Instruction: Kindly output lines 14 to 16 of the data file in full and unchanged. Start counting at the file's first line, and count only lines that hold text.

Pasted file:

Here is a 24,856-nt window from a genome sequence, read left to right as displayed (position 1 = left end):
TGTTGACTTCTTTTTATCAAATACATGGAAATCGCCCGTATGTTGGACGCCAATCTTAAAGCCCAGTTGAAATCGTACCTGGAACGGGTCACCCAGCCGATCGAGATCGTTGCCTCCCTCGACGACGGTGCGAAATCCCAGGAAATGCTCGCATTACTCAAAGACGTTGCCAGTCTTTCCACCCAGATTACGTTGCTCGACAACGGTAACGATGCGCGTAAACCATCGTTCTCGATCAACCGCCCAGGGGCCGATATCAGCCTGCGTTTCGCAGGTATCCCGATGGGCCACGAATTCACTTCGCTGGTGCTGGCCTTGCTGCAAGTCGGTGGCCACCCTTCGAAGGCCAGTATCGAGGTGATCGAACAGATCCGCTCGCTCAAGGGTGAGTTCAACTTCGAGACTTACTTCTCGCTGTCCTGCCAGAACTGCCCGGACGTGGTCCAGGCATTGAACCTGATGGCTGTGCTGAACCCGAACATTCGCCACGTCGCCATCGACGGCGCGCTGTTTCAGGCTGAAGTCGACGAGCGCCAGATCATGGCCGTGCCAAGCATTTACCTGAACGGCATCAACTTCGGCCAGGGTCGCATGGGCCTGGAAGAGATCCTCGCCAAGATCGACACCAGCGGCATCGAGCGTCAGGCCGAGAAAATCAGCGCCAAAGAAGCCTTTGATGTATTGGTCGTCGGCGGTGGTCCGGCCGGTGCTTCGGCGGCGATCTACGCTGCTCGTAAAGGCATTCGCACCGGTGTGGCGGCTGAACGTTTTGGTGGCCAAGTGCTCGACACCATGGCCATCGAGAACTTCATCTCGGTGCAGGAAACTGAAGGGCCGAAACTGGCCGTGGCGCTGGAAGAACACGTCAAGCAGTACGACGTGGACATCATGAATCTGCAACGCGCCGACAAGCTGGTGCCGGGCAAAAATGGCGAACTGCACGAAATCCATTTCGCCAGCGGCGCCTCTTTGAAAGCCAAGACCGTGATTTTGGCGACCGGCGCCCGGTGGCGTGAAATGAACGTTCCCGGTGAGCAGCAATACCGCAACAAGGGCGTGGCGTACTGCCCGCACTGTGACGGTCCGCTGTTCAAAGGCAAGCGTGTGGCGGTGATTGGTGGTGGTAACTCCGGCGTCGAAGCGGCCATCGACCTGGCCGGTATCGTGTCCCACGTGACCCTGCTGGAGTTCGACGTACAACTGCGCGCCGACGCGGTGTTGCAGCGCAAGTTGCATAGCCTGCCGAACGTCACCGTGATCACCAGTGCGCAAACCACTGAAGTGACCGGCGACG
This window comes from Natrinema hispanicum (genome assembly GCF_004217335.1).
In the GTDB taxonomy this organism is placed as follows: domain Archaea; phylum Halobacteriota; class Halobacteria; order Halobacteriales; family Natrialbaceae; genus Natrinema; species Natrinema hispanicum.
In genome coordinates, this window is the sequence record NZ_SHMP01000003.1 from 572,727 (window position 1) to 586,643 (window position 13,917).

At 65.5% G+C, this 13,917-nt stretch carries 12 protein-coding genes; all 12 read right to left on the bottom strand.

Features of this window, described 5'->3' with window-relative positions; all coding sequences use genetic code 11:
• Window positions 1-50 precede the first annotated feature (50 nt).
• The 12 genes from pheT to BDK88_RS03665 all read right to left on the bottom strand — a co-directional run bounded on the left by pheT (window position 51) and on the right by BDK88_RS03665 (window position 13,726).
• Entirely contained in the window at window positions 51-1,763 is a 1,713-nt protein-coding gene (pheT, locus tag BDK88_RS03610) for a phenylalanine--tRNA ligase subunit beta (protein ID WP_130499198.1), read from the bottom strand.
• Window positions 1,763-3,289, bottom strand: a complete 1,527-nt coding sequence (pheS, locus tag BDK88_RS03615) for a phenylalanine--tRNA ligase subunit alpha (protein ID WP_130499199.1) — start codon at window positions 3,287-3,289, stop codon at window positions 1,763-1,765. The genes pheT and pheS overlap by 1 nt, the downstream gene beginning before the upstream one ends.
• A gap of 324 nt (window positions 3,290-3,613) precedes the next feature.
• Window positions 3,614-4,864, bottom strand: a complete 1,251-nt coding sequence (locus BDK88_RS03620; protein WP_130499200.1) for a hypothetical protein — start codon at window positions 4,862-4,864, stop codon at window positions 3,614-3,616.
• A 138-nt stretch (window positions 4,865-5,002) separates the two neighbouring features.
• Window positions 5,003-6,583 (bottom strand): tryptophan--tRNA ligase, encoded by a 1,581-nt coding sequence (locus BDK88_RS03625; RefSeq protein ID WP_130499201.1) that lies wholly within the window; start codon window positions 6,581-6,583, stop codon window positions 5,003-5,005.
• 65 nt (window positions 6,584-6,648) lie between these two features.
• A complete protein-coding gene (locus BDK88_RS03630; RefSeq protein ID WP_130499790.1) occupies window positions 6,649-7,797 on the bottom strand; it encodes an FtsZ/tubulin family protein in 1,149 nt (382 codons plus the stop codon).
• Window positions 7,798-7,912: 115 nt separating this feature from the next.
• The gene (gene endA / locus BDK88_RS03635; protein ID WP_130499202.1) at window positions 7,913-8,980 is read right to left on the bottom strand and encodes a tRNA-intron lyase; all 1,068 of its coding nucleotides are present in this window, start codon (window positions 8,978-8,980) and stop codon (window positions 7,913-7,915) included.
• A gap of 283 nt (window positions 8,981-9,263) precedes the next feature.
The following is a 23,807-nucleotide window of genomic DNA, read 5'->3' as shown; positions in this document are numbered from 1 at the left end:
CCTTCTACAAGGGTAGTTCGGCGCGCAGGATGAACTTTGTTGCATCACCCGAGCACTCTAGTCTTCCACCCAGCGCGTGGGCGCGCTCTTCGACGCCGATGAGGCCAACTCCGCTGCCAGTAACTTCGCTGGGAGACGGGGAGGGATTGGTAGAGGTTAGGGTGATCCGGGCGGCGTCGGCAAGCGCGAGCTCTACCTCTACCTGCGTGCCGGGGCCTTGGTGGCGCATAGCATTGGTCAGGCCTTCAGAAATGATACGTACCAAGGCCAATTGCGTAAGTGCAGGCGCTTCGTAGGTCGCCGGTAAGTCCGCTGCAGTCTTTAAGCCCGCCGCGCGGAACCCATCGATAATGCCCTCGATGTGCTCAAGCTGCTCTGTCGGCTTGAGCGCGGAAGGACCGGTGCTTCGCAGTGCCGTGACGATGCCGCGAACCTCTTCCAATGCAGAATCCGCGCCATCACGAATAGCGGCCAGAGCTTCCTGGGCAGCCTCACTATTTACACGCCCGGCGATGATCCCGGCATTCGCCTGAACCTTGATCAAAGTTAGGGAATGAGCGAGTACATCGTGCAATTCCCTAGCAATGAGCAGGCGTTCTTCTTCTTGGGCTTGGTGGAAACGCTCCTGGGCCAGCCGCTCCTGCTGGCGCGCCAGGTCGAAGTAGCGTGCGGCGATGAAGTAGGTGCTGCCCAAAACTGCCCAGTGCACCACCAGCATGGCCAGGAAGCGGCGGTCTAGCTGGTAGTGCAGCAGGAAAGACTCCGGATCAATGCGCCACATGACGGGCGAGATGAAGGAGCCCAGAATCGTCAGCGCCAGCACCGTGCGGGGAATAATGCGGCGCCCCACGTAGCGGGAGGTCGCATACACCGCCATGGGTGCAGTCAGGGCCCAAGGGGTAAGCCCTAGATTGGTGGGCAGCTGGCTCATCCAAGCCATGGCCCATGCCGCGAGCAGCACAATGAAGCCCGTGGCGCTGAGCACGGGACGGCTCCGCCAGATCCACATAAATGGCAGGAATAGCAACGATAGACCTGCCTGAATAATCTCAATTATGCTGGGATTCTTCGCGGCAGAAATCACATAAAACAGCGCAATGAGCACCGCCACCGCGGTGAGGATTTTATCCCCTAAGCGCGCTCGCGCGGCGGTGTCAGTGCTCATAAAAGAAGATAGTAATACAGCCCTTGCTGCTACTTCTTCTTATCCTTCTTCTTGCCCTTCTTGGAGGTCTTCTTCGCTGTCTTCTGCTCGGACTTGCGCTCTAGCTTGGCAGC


• A 138-nt stretch (window positions 4,865-5,002) separates the two neighbouring features.
• Window positions 5,003-6,583 (bottom strand): tryptophan--tRNA ligase, encoded by a 1,581-nt coding sequence (locus BDK88_RS03625; RefSeq protein ID WP_130499201.1) that lies wholly within the window; start codon window positions 6,581-6,583, stop codon window positions 5,003-5,005.
• 65 nt (window positions 6,584-6,648) lie between these two features.